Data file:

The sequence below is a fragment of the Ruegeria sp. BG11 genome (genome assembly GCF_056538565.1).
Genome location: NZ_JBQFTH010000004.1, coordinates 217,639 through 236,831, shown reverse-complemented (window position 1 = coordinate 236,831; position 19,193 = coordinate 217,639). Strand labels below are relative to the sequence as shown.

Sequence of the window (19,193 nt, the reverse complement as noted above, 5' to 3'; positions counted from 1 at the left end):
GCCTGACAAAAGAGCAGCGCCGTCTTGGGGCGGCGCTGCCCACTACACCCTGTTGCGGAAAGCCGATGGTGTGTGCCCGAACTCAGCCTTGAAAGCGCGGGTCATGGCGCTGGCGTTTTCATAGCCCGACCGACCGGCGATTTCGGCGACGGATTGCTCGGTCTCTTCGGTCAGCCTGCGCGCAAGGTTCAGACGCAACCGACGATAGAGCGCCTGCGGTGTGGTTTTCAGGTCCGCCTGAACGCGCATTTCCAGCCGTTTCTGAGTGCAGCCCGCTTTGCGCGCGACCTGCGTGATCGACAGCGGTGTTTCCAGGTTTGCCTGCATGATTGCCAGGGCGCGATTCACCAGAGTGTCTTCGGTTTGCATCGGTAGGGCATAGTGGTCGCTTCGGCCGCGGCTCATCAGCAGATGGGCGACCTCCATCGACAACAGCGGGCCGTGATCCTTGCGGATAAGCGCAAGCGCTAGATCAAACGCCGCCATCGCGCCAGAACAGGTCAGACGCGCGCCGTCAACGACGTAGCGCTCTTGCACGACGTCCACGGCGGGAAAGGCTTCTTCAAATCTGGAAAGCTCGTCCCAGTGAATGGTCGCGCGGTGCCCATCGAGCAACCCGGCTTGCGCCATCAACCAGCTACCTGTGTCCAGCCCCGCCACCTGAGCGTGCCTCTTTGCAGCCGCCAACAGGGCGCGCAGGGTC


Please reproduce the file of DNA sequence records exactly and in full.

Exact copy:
The sequence below is a fragment of the Ruegeria sp. BG11 genome (genome assembly GCF_056538565.1).
Genome location: NZ_JBQFTH010000004.1, coordinates 217,639 through 236,831, shown reverse-complemented (window position 1 = coordinate 236,831; position 19,193 = coordinate 217,639). Strand labels below are relative to the sequence as shown.

Sequence of the window (19,193 nt, the reverse complement as noted above, 5' to 3'; positions counted from 1 at the left end):
GCCTGACAAAAGAGCAGCGCCGTCTTGGGGCGGCGCTGCCCACTACACCCTGTTGCGGAAAGCCGATGGTGTGTGCCCGAACTCAGCCTTGAAAGCGCGGGTCATGGCGCTGGCGTTTTCATAGCCCGACCGACCGGCGATTTCGGCGACGGATTGCTCGGTCTCTTCGGTCAGCCTGCGCGCAAGGTTCAGACGCAACCGACGATAGAGCGCCTGCGGTGTGGTTTTCAGGTCCGCCTGAACGCGCATTTCCAGCCGTTTCTGAGTGCAGCCCGCTTTGCGCGCGACCTGCGTGATCGACAGCGGTGTTTCCAGGTTTGCCTGCATGATTGCCAGGGCGCGATTCACCAGAGTGTCTTCGGTTTGCATCGGTAGGGCATAGTGGTCGCTTCGGCCGCGGCTCATCAGCAGATGGGCGACCTCCATCGACAACAGCGGGCCGTGATCCTTGCGGATAAGCGCAAGCGCTAGATCAAACGCCGCCATCGCGCCAGAACAGGTCAGACGCGCGCCGTCAACGACGTAGCGCTCTTGCACGACGTCCACGGCGGGAAAGGCTTCTTCAAATCTGGAAAGCTCGTCCCAGTGAATGGTCGCGCGGTGCCCATCGAGCAACCCGGCTTGCGCCATCAACCAGCTACCTGTGTCCAGCCCCGCCACCTGAGCGTGCCTCTTTGCAGCCGCCAACAGGGCGCGCAGGGTC